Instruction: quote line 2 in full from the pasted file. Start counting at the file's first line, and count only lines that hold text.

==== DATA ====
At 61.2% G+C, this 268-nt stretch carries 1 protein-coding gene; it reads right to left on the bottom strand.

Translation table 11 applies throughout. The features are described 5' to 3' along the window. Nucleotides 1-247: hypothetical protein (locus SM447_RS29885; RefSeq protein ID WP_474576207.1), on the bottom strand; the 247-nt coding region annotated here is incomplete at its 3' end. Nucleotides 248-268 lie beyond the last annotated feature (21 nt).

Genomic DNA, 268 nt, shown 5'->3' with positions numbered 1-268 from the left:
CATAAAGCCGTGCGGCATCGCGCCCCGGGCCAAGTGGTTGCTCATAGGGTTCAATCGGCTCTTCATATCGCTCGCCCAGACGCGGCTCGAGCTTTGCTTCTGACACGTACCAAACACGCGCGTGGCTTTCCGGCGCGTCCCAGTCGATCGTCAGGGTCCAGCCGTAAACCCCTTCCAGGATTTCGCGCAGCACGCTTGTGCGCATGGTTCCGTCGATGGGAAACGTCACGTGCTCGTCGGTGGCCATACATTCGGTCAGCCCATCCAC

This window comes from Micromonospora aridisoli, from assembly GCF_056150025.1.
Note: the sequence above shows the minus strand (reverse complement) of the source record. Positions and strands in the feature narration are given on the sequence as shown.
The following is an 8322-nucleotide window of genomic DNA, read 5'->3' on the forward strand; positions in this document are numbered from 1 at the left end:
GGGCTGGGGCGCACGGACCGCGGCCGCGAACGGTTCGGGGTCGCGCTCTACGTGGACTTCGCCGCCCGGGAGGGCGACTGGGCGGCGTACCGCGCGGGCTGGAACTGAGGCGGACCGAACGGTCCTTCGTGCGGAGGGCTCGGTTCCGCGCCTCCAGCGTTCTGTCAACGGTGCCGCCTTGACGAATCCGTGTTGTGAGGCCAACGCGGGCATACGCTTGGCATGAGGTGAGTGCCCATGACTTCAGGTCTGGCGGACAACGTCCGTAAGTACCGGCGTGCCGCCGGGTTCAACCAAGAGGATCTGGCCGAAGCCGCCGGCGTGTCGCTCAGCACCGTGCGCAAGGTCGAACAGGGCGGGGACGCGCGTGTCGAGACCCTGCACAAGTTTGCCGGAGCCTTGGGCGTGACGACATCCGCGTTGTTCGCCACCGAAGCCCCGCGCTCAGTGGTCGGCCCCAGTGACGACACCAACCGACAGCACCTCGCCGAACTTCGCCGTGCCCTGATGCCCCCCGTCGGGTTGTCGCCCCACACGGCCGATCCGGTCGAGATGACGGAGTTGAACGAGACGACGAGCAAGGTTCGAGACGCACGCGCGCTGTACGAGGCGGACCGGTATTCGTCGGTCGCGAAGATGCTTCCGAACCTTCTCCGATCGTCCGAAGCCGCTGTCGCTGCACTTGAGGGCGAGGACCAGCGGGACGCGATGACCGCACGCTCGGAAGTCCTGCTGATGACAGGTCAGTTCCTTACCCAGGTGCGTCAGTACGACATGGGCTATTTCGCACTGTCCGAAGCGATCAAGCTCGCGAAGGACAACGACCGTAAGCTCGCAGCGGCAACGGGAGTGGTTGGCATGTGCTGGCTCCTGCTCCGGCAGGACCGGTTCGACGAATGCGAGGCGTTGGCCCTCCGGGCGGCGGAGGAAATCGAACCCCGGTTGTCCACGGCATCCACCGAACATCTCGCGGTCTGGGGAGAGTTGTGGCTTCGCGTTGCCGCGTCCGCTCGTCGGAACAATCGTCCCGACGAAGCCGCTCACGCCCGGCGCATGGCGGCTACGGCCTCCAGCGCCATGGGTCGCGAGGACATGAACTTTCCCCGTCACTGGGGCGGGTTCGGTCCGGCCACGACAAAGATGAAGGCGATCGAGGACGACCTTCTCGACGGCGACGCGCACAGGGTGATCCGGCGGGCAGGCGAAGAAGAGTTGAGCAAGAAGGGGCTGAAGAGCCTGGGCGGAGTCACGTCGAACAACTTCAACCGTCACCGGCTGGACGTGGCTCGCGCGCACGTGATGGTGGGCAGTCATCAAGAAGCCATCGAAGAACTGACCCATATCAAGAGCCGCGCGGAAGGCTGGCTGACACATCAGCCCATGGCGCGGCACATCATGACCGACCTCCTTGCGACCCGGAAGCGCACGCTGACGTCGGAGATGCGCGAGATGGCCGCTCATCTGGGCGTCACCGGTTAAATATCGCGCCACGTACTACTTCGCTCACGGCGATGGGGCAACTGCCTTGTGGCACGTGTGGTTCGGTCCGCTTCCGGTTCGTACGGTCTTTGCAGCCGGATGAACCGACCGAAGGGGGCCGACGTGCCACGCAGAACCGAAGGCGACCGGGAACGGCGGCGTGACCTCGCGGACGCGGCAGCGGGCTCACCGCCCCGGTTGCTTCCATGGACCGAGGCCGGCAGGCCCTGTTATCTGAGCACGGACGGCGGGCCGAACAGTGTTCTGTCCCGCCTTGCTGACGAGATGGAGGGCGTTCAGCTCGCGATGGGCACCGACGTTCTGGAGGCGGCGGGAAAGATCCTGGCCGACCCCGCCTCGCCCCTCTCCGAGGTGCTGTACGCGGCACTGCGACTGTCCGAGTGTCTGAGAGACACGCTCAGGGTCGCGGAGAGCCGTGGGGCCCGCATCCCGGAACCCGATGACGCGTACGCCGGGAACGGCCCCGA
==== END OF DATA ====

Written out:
Translation table 11 applies throughout. The features are described 5' to 3' along the window. Nucleotides 1-247: hypothetical protein (locus SM447_RS29885; RefSeq protein ID WP_474576207.1), on the bottom strand; the 247-nt coding region annotated here is incomplete at its 3' end. Nucleotides 248-268 lie beyond the last annotated feature (21 nt).